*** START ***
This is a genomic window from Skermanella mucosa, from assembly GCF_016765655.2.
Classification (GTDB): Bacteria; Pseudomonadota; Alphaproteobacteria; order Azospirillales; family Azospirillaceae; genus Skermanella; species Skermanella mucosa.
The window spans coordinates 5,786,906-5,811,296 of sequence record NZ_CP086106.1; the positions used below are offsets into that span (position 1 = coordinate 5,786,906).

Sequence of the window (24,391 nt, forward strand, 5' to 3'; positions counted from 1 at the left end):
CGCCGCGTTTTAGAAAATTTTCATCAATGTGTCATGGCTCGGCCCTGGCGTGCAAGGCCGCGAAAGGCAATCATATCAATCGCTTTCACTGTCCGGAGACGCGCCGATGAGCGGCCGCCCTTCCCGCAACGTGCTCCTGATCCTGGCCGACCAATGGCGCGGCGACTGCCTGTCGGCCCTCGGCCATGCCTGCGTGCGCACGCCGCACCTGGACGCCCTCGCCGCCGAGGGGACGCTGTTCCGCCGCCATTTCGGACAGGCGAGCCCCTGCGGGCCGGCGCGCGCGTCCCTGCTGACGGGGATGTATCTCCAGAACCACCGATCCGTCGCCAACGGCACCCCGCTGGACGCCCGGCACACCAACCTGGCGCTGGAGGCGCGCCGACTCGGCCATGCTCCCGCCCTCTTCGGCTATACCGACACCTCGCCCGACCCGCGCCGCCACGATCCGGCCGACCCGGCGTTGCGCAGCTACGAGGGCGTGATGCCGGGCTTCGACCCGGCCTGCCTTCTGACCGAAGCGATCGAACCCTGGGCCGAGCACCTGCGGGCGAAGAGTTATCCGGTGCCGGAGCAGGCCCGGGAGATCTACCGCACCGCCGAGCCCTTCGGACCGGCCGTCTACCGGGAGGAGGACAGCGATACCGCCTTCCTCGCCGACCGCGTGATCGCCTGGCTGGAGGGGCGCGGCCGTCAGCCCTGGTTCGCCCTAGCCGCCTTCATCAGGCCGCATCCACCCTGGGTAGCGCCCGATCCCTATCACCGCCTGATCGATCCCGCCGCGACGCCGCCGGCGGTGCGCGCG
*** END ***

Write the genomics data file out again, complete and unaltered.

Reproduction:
This is a genomic window from Skermanella mucosa, from assembly GCF_016765655.2.
Classification (GTDB): Bacteria; Pseudomonadota; Alphaproteobacteria; order Azospirillales; family Azospirillaceae; genus Skermanella; species Skermanella mucosa.
The window spans coordinates 5,786,906-5,811,296 of sequence record NZ_CP086106.1; the positions used below are offsets into that span (position 1 = coordinate 5,786,906).

Sequence of the window (24,391 nt, forward strand, 5' to 3'; positions counted from 1 at the left end):
CGCCGCGTTTTAGAAAATTTTCATCAATGTGTCATGGCTCGGCCCTGGCGTGCAAGGCCGCGAAAGGCAATCATATCAATCGCTTTCACTGTCCGGAGACGCGCCGATGAGCGGCCGCCCTTCCCGCAACGTGCTCCTGATCCTGGCCGACCAATGGCGCGGCGACTGCCTGTCGGCCCTCGGCCATGCCTGCGTGCGCACGCCGCACCTGGACGCCCTCGCCGCCGAGGGGACGCTGTTCCGCCGCCATTTCGGACAGGCGAGCCCCTGCGGGCCGGCGCGCGCGTCCCTGCTGACGGGGATGTATCTCCAGAACCACCGATCCGTCGCCAACGGCACCCCGCTGGACGCCCGGCACACCAACCTGGCGCTGGAGGCGCGCCGACTCGGCCATGCTCCCGCCCTCTTCGGCTATACCGACACCTCGCCCGACCCGCGCCGCCACGATCCGGCCGACCCGGCGTTGCGCAGCTACGAGGGCGTGATGCCGGGCTTCGACCCGGCCTGCCTTCTGACCGAAGCGATCGAACCCTGGGCCGAGCACCTGCGGGCGAAGAGTTATCCGGTGCCGGAGCAGGCCCGGGAGATCTACCGCACCGCCGAGCCCTTCGGACCGGCCGTCTACCGGGAGGAGGACAGCGATACCGCCTTCCTCGCCGACCGCGTGATCGCCTGGCTGGAGGGGCGCGGCCGTCAGCCCTGGTTCGCCCTAGCCGCCTTCATCAGGCCGCATCCACCCTGGGTAGCGCCCGATCCCTATCACCGCCTGATCGATCCCGCCGCGACGCCGCCGGCGGTGCGCGCG